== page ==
The Gibbs sampler is defined as the following iterative algorithm

1. Start at the initial value $(x_1^0,...,x_n^0)$.
2. For $k=1,...,N$ obtain a simulation of each conditional $X_j^{k}\vert x_1^{k},...,x_{j-1}^k,x_{j+1}^{k-1},...,x_{n}^{k-1}$. For this step it is essential to be able to simulate from each univariate conditional for the model parameters of interest.

With this algorithm you will obtain a sample $\{(x_1^j,...,x_n^j)\}$ of size $N$ from the joint distribution of $(X_1,...,X_n)$. Note that there is no need to evaluate any probability.

In order to ensure that the sample is approximately independent and from the target distribution you have to ignore the first $M$ samples, for a large $M$, this is called burn-in, and also to subsample every $m$ iterations, this is called thinning.

In your particular case, you have to be able to simulate from the conditional distributions of $X_1\vert X_2,X_3$; $X_2\vert X_1,X_3$; and $X_3\vert X_1,X_2$.

A toy example

Suppose that you want to simulate from $(X_1,X_2)$ distributed as a bivariate normal with mean $(0,0)$ and covariance matrix $\begin{bmatrix}1 & \rho\\ \rho & 1\end{bmatrix}$ with $\rho=0.5$. It is known that the conditional distributions are given by

$$X_1\vert X_2 \sim \mbox{Normal}(\rho X_2,1-\rho^2),\\ X_2\vert X_1 \sim \mbox{Normal}(\rho X_1,1-\rho^2).$$

Note that these distributions are easy to simulate and then we can easily implement a Gibbs sampler. The following R code shows how to do this.

N = 26000 # Total number of iterations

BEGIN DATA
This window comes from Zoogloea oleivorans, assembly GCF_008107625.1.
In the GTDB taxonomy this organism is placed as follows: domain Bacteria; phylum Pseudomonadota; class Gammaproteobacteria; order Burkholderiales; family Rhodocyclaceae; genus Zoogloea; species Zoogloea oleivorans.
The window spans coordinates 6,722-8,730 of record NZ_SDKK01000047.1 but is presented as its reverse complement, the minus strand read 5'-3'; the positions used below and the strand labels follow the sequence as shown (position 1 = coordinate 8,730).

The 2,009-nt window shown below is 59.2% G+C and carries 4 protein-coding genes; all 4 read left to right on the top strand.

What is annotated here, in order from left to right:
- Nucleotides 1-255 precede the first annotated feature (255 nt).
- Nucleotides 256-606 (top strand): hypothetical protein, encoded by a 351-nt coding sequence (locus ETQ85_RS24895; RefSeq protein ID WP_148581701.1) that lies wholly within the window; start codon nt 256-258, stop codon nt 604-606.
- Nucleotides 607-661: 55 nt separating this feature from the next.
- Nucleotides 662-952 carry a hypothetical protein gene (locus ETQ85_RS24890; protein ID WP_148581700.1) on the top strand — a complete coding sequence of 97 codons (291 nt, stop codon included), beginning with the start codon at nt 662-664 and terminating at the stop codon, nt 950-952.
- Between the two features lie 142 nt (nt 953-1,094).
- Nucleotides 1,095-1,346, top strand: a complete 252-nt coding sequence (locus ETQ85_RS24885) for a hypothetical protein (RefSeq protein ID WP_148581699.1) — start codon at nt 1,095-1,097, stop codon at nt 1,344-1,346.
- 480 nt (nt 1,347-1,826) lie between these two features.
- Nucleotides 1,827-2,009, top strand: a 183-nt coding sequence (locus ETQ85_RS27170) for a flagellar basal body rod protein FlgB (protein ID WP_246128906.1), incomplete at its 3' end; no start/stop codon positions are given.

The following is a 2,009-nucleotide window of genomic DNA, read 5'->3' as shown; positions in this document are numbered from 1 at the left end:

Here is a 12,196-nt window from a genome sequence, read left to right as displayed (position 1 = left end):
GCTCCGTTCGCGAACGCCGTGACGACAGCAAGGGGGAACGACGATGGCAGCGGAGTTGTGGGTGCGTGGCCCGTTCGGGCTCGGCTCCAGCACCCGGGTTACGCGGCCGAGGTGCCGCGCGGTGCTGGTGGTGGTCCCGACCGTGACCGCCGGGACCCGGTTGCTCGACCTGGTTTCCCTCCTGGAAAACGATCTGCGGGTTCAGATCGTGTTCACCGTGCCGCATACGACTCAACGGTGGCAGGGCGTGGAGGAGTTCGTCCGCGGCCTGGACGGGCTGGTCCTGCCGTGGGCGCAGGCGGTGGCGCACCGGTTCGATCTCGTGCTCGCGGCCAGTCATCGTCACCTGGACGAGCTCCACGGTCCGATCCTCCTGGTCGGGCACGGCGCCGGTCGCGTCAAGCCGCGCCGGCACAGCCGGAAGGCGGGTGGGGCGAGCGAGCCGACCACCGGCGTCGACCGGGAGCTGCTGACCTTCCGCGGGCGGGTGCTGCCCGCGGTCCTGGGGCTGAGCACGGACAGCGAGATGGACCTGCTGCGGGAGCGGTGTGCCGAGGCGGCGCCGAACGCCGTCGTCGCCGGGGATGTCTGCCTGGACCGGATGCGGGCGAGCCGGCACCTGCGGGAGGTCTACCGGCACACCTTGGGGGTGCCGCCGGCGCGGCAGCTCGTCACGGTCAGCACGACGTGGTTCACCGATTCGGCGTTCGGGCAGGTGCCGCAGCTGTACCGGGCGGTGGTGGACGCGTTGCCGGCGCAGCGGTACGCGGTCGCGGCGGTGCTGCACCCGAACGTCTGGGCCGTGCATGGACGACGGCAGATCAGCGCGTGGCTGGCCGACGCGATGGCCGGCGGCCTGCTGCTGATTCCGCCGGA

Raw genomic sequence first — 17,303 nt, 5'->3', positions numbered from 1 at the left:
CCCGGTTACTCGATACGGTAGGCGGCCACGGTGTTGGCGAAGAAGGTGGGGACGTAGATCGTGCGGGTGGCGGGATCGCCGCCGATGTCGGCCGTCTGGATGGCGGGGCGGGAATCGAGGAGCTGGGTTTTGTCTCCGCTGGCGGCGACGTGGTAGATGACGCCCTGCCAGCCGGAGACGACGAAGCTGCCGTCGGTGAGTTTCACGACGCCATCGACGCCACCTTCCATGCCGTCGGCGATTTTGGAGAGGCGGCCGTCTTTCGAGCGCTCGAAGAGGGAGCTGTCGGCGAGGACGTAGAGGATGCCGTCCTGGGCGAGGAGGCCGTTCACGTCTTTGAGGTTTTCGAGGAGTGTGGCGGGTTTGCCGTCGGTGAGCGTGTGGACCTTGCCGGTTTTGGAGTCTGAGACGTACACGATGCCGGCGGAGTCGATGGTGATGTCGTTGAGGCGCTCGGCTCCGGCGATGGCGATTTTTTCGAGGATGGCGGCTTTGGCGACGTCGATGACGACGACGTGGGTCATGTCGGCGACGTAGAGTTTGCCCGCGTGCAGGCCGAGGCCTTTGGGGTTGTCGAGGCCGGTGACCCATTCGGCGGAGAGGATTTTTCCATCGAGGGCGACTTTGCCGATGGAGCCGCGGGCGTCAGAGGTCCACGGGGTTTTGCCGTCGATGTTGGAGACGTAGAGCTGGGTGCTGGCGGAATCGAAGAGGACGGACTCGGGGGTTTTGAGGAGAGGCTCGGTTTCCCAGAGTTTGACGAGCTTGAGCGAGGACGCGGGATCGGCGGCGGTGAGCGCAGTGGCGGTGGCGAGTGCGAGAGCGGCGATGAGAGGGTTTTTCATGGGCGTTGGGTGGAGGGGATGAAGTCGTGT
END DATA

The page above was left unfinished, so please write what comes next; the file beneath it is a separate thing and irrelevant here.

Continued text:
rho = 0.5

simx = simy = vector()
simx = simy = 0 # Initialise vectors

# Gibbs sampler
for(i in 2:N){
simx[i] = rnorm(1,rho*simy[i-1],sqrt(1-rho^2))
simy[i] = rnorm(1,rho*simx[i],sqrt(1-rho^2))
}

# burnin and thinning
burnin = 1000
thinning = 25

# Gibbs sample
sim = cbind(simx[seq(from=burnin,to=N,by=thinning)],simy[seq(from=burnin,to=N,by=thinning)])

# A diagnosis tool to assess the convergence of the sampler
plot(ts(sim[,1]))
plot(ts(sim[,2]))

# Plots of the marginals and the joint distribution

hist(sim[,1])
hist(sim[,2])

plot(sim,col=1:1000)
plot(sim,type="l")


As you can see, there is no need for evaluating of the conditional densities or distributions. The only thing we need to do is to simulate from the corresponding conditionals. In your case you just need to simulate from the aforementioned conditionals and to conduct an analogous iterative algorithm.

• In the above code where are you using the conditional distribution. Is that part of "rnorm(1,rho*simy[i-1],sqrt(1-rho^2)" function.? – Manish Dec 15 '12 at 0:41
• @Manish For instance in the conditional $X_1\vert X_2 \sim N(\rho X_2,1-\rho^2)$. This is reflected in simx[i] = rnorm(1,rho*simy[i-1],sqrt(1-rho^2)) at the $i$th iteration. Note that simx[i] is based on the previous value simy[i-1] as specified in the steps of the algorithm. – user10525 Dec 15 '12 at 0:43
• Ok, I think I am getting, given the probability distribution rnorm is selecting a random number. – Manish Dec 15 '12 at 0:43
• In my case I have a discrete conditional distribution so I need to devise a function which can take a random number from this distribution. – Manish Dec 15 '12 at 0:51
• @Manish Indeed, in order to use a Gibbs sampler, either in the discrete or the continuous case, you need to know the conditionals and to be able to simulate from them. Otherwise you would need to use more sophisticated versions like a "Gibbs within Metropolis" or other ad hoc version. Do you know these distributions? – user10525 Dec 15 '12 at 0:54